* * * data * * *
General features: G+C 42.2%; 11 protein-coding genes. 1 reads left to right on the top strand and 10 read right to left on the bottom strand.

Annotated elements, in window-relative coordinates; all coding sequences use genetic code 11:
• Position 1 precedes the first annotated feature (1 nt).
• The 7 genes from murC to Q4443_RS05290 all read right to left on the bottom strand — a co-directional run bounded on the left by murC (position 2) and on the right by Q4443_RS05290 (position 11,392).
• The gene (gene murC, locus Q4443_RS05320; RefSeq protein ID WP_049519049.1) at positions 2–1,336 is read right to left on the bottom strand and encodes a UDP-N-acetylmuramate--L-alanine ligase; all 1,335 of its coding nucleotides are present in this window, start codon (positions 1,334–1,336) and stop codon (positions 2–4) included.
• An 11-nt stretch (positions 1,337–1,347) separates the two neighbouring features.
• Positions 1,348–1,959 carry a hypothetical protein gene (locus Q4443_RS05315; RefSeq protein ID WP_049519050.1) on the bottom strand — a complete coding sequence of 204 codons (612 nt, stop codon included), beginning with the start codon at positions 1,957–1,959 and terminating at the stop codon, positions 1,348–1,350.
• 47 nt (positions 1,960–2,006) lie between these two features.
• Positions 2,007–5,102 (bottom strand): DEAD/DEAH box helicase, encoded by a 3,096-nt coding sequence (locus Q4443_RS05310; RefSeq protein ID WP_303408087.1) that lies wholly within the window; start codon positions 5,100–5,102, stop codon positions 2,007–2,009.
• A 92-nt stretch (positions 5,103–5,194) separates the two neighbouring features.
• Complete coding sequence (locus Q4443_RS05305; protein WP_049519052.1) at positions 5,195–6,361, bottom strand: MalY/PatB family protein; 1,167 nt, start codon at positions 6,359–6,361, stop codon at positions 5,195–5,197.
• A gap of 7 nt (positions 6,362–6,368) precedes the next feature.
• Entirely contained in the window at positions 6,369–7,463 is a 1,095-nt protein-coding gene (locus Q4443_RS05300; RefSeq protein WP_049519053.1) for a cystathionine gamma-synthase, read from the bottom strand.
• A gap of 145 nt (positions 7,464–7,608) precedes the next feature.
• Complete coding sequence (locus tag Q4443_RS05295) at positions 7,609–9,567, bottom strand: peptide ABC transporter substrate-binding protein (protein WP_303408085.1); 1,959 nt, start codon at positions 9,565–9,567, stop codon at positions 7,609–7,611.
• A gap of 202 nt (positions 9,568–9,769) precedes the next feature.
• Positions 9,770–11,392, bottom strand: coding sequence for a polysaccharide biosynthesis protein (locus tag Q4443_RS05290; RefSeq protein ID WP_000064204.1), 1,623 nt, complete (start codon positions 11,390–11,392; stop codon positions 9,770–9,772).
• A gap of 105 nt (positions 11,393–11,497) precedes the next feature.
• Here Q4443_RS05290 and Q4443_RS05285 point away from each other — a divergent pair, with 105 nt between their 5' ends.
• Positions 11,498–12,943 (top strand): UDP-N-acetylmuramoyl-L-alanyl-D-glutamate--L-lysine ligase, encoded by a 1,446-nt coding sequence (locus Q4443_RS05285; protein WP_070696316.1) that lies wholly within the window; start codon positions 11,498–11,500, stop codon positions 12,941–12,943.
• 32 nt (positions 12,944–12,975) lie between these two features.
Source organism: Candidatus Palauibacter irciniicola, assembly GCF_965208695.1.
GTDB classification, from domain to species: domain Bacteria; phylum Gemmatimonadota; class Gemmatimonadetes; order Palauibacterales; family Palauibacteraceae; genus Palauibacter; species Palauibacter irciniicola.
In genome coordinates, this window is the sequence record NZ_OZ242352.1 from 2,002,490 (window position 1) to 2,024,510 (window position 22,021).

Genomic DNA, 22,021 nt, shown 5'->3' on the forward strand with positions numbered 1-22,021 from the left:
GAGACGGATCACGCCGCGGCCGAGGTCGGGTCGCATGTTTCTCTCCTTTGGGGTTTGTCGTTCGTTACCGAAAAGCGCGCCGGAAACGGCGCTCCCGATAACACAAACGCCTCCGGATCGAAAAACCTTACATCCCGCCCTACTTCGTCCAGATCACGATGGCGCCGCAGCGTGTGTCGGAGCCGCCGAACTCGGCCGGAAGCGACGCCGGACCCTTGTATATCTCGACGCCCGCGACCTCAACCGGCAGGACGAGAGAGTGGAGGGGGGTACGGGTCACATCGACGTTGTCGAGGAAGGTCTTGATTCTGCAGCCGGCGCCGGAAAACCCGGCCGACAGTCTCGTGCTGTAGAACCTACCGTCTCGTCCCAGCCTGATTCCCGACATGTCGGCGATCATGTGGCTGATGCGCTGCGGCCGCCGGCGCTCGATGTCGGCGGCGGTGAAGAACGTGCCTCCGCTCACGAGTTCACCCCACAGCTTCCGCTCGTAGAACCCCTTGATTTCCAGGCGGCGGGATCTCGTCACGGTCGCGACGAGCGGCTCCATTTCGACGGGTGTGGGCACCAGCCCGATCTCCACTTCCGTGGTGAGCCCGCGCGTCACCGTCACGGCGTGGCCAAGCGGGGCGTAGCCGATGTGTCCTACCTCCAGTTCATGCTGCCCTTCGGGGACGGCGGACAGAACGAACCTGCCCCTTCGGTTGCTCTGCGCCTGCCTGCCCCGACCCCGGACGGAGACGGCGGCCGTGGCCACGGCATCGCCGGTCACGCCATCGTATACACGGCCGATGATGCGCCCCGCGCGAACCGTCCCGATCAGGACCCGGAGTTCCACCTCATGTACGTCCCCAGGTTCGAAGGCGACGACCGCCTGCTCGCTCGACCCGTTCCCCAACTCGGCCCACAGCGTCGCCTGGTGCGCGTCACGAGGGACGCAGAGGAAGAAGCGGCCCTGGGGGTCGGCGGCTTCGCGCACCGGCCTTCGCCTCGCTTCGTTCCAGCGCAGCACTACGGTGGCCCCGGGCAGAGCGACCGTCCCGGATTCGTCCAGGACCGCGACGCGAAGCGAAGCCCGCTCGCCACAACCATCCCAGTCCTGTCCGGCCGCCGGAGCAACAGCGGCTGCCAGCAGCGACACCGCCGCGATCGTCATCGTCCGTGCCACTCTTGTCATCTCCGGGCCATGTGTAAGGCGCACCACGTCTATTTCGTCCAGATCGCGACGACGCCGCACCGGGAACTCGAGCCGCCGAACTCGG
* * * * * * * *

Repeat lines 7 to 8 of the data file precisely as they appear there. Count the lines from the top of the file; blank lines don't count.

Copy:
• Positions 1,348–1,959 carry a hypothetical protein gene (locus Q4443_RS05315; RefSeq protein ID WP_049519050.1) on the bottom strand — a complete coding sequence of 204 codons (612 nt, stop codon included), beginning with the start codon at positions 1,957–1,959 and terminating at the stop codon, positions 1,348–1,350.
• 47 nt (positions 1,960–2,006) lie between these two features.